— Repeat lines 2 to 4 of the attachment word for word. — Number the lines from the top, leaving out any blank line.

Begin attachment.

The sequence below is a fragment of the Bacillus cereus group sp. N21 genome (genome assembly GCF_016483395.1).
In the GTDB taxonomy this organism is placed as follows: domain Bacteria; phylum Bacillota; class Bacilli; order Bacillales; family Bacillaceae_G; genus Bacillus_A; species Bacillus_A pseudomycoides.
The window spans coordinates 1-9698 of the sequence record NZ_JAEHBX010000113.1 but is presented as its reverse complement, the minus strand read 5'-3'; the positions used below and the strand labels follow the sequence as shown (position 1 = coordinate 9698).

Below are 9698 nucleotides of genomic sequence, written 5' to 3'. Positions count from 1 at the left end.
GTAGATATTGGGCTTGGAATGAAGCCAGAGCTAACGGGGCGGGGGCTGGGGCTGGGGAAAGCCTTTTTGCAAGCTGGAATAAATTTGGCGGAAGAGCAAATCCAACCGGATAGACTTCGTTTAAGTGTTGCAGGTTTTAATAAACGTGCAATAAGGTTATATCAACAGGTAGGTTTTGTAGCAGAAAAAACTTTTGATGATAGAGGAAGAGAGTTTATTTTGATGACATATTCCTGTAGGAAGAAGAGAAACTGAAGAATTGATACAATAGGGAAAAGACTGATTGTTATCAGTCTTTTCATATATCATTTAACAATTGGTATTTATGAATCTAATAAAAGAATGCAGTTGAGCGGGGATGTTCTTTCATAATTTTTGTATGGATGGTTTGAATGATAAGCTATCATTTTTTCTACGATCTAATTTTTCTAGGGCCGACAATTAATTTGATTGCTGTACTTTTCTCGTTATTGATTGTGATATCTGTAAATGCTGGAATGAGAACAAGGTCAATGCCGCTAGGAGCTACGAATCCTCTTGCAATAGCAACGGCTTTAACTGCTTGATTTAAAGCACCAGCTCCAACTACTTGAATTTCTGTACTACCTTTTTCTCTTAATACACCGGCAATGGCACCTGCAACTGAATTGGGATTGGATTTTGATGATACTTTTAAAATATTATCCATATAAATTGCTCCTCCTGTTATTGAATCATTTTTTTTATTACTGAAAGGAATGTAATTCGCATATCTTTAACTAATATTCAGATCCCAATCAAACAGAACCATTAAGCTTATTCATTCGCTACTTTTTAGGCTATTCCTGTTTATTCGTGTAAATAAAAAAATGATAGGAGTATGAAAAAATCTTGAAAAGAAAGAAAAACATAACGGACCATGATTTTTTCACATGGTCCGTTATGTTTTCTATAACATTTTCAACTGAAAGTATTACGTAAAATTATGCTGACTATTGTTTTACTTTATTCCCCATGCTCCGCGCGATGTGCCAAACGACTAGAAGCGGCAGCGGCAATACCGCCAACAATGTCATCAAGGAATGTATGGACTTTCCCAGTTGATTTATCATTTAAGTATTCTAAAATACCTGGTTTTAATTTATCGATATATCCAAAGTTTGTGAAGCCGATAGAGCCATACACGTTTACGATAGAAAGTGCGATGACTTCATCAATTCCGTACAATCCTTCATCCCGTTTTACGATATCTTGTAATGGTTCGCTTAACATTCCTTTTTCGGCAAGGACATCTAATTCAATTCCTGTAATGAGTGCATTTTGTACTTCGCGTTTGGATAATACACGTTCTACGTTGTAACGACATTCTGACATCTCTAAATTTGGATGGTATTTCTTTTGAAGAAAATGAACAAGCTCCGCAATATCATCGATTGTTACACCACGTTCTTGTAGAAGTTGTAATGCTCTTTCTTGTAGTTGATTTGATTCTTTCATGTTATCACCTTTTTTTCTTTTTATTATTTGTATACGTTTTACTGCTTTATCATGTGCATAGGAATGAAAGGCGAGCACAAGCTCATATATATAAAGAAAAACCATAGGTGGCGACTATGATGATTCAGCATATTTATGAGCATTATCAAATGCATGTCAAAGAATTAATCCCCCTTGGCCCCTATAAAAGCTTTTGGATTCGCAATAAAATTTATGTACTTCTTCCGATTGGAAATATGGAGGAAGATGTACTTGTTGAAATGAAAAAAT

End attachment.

In the GTDB taxonomy this organism is placed as follows: domain Bacteria; phylum Bacillota; class Bacilli; order Bacillales; family Bacillaceae_G; genus Bacillus_A; species Bacillus_A pseudomycoides.
The window spans coordinates 1-9698 of the sequence record NZ_JAEHBX010000113.1 but is presented as its reverse complement, the minus strand read 5'-3'; the positions used below and the strand labels follow the sequence as shown (position 1 = coordinate 9698).

Below are 9698 nucleotides of genomic sequence, written 5' to 3'. Positions count from 1 at the left end.